For the better part of three years, investing in mining companies has been an exercise in extraordinary patience. A significant portion of the poor performance is attributable to the slowdown in emerging market growth. Economic weakness from China to Brazil to India has contributed to plummeting commodity prices and fresh lows for industrial metals.
Shares of miners suffered alongside commodity angst. Market Vectors Gold Miners (GDX) had been particularly battered, experiencing price erosion of 65% between May of 2011 and the end of 2013. The broader SPDR Metals and Mining (XME) depreciated 40% in value over the same time period. However, something unexpected may be transpiring. For example, since hitting the post-taper tantrum lows in late June, the SPDR S&P 500 Trust (SPY) appreciated roughly 17%, while XME rallied a more robust 27%. Remarkably, GDX has pole vaulted 30% this year alone. (Read “Is The Bear For Gold-Oriented ETFs Over?”)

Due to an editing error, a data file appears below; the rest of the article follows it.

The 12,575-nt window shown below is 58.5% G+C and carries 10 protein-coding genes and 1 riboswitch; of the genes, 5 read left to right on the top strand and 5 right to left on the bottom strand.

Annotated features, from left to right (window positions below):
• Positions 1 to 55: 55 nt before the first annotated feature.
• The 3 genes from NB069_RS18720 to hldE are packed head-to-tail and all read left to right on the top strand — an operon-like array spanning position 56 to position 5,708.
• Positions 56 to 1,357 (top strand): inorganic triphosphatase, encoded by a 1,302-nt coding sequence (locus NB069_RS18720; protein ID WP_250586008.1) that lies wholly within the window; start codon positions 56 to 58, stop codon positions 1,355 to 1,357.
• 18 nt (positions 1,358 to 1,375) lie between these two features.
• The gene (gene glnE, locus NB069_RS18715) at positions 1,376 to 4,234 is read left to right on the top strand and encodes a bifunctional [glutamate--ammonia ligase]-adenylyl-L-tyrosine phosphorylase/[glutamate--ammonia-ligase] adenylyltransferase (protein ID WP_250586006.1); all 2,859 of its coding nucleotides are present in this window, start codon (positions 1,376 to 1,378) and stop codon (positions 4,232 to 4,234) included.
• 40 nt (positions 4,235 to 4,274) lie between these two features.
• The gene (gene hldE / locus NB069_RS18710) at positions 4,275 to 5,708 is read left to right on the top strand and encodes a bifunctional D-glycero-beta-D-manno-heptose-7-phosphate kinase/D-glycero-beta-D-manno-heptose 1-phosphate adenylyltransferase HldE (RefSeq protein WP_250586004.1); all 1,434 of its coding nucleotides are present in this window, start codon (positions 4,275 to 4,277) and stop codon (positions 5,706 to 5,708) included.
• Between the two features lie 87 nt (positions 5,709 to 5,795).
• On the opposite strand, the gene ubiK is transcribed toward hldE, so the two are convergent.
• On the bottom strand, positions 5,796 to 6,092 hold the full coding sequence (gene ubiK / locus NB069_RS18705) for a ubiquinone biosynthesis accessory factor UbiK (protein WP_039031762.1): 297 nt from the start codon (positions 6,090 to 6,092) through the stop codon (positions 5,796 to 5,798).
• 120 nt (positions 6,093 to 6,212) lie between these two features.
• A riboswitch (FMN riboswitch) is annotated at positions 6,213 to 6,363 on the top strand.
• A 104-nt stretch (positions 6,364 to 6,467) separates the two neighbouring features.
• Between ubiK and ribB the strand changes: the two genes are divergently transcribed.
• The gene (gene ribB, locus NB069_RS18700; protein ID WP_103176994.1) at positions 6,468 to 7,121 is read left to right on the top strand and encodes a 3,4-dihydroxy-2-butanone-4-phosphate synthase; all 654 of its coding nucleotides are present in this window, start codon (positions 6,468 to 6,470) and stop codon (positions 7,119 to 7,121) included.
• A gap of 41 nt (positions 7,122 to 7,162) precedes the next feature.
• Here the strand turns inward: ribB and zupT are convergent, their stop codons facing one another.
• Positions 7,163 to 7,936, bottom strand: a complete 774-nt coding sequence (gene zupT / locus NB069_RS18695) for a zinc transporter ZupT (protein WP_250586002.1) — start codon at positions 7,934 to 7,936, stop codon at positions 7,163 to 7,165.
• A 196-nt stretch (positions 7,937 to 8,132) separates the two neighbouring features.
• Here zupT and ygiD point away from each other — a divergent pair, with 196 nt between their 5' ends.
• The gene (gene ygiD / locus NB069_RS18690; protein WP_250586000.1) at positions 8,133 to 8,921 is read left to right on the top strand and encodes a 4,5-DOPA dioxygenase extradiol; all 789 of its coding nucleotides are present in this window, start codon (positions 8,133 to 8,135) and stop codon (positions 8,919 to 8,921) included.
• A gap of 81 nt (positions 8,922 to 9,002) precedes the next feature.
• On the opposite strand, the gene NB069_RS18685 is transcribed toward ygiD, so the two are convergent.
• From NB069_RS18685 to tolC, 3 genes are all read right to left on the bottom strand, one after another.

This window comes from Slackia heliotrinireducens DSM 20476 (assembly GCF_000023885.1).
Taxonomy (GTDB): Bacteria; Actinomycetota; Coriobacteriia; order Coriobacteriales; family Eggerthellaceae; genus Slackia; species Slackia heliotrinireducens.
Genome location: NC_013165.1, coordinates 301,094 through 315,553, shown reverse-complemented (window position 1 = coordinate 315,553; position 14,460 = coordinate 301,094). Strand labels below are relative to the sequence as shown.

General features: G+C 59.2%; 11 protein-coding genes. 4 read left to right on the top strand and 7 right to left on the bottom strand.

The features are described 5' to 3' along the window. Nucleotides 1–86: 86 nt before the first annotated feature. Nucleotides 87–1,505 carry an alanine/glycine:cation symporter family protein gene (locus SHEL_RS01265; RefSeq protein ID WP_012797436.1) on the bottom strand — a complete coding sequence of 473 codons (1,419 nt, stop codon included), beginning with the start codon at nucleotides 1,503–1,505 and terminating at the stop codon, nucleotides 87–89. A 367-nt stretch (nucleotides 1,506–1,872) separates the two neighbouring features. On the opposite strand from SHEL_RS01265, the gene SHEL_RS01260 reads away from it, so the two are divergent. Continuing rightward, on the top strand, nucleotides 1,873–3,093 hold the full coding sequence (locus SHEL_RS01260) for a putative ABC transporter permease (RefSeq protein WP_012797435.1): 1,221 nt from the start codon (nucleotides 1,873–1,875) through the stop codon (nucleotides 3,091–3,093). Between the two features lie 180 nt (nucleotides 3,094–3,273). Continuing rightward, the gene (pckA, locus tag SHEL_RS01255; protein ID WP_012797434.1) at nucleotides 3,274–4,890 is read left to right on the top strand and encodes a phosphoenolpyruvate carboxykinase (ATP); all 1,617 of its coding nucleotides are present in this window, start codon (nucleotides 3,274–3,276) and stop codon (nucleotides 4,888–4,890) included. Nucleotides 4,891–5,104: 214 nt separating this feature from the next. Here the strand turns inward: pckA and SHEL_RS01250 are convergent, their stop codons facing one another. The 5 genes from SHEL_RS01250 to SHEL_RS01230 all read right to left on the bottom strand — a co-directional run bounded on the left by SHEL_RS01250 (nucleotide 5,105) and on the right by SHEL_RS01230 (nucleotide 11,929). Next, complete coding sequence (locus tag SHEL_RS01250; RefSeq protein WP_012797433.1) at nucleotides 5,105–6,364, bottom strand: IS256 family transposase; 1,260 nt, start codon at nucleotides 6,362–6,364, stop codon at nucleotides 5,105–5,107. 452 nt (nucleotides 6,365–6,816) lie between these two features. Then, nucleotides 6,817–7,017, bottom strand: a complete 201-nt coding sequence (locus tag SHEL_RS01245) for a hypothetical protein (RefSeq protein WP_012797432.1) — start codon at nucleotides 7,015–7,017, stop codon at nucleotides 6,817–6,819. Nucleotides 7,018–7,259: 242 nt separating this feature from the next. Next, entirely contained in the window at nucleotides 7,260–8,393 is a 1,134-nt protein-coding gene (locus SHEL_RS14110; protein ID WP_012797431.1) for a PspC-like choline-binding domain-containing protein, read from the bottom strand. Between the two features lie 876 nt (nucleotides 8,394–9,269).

An equally intriguing change in sentiment on resources-rich country ETFs may be developing here in 2014. Australia, New Zealand, South Africa, Indonesia — countries where a large percentage of global mining operations occurs — are bouncing back. The iShares MSCI Australia Fund (EWA) had a difficult time amassing less than 2% in 2013; EWA has already garnered a bit more than that this year. Indonesia experienced a bearish 23% decline last year, though the country may be able to credit a link to basic materials for the renewed interest in the first 10 weeks of 2014.
Credit the monstrous drop in the currencies where miners operate. When the Australian dollar or the South African rand or the Indonesian rupiah loses 10%-20% of value against a basket of other world currencies, the instinct to cut unhedged stock losses in those country ETFs is very strong. Nevertheless, valuations of miners and basic materials companies became more attractive as currency depreciation helped augment profitability.